A born goalscorer? "He probably creates a little bit too much to be a born goalscorer. Shearer is a born goalscorer and has the same aura that Lineker had. When Alan is playing well, he is liable to score goals. When he is not in good form, he still scores goals. If you give him good quality, he certainly will. It's too early to say with Michael. The jury is still out and you would probably have said the same about Shearer at that age and Rush as well." Hoddle has kept a close eye on Owen since the Chile game. "My main concern was his next performance. He had had a lot of praise after a good debut in what was a poor team performance and you think, `Well, will it go to his head?' But no, he's got on with his business for Liverpool and scored a hat-trick against Sheffield Wednesday. It says a lot about the young man and the head on his shoulders."

Hoddle has almost been looking for reasons why Owen should not go to France, it seems. "I have to make sure he is ready. I am looking at whether he has got the temperament, where is the chink in the armour. At the moment, there isn't a chink. His next task will be to play 40 games a season and see in how many of them he can play to a high level. With his physique, that might be a problem for him."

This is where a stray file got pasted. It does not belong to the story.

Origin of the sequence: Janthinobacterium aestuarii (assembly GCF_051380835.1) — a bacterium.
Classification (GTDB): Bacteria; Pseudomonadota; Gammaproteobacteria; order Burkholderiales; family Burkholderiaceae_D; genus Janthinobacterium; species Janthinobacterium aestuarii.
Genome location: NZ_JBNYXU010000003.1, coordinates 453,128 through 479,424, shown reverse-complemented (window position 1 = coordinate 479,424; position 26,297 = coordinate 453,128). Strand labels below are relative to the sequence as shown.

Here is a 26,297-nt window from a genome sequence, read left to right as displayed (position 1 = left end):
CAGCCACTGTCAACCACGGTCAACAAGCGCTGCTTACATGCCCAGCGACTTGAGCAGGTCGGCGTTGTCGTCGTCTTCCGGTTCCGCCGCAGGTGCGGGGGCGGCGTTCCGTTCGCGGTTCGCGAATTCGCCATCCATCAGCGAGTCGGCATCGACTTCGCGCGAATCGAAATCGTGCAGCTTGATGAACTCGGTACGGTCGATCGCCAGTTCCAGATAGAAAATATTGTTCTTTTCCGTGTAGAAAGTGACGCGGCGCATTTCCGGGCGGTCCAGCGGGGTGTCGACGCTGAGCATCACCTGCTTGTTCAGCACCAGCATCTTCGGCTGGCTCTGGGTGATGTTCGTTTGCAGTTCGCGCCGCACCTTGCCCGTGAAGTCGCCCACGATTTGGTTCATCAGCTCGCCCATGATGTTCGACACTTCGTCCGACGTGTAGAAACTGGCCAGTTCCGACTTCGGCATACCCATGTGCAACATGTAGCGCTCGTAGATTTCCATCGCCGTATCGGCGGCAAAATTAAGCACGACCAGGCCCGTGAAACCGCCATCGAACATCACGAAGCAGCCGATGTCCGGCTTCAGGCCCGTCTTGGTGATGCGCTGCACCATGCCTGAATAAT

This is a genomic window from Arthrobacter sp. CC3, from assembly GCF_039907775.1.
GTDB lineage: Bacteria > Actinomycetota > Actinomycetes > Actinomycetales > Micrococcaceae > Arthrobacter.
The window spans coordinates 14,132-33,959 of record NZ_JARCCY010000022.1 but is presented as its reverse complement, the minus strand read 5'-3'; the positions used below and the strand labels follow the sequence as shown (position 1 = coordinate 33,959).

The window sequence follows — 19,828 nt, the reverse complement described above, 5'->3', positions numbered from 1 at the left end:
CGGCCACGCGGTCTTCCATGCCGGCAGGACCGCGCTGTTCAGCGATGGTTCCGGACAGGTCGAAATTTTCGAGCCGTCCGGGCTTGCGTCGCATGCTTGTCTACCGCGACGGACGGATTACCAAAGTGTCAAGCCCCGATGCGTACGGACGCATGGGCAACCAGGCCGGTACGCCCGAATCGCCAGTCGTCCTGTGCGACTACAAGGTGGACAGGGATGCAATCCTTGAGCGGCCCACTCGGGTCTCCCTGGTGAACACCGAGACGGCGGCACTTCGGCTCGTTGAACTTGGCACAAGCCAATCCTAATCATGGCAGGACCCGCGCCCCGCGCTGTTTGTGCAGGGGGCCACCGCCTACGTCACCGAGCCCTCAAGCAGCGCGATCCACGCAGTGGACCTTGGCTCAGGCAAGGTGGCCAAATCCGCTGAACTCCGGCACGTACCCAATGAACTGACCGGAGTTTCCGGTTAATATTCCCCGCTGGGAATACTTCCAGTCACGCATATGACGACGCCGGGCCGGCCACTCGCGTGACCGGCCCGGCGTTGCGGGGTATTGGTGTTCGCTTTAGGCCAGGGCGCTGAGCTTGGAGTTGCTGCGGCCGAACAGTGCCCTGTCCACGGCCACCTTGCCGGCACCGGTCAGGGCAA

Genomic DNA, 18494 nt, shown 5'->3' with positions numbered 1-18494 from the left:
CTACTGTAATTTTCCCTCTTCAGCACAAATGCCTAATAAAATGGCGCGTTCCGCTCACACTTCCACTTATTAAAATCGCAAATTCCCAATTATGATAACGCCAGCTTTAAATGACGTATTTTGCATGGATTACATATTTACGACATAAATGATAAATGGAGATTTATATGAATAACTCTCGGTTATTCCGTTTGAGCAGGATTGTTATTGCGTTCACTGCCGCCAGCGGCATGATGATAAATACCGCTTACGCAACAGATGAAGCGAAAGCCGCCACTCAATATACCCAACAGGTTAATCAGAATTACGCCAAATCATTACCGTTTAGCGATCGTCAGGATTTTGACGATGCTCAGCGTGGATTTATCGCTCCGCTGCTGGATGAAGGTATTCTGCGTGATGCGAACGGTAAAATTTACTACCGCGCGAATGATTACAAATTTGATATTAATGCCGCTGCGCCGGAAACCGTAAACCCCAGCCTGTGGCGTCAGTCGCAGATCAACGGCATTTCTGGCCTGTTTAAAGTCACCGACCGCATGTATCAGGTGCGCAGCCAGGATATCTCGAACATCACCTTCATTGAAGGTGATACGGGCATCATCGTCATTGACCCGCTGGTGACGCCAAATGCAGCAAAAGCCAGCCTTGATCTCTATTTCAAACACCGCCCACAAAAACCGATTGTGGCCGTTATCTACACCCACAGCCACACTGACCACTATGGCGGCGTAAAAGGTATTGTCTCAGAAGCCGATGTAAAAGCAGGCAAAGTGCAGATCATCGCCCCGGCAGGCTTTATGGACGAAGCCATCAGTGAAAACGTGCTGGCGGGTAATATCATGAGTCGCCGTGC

The partnership with Shearer will need a little work if the two are to complement each other, Hoddle adds. "But it's not bad. There's a couple of things we need to work on but I think the blend wouldn't be bad, would it?"

Indeed not, but Hoddle quickly adds that we should not forget the SAS - Shearer and Teddy Sheringham, he points out with a smile when someone wonders whether he meant Chris Sutton and Shearer. But as he himself says, it is a proven pairing, and Sheringham looks in need of a rest rather than a restatement of his case.

It might just be that David Beckham is also rested in deference to Manchester United's demanding and deflating recent period, so that he, like Sheringham, can return refreshed in April against Portugal. With Paul Gascoigne out injured this week, it could all combine to see Steve McManaman played just behind Owen and Shearer in a potentially exciting triumvirate that would give England another option for France.

That would be a silver lining for Hoddle to brighten the present cloudy injury picture. The 26-strong squad was shorn of four Manchester United players on Friday in Gary and Phil Neville, Paul Scholes and Andy Cole and the fitness of six other players - Beckham, Sheringham, Nicky Butt, Graeme Le Saux, Andy Hinchcliffe and Ray Parlour - will be considered today before Hoddle decides on replacements or alternative strategies in advance of tomorrow's journey to Berne.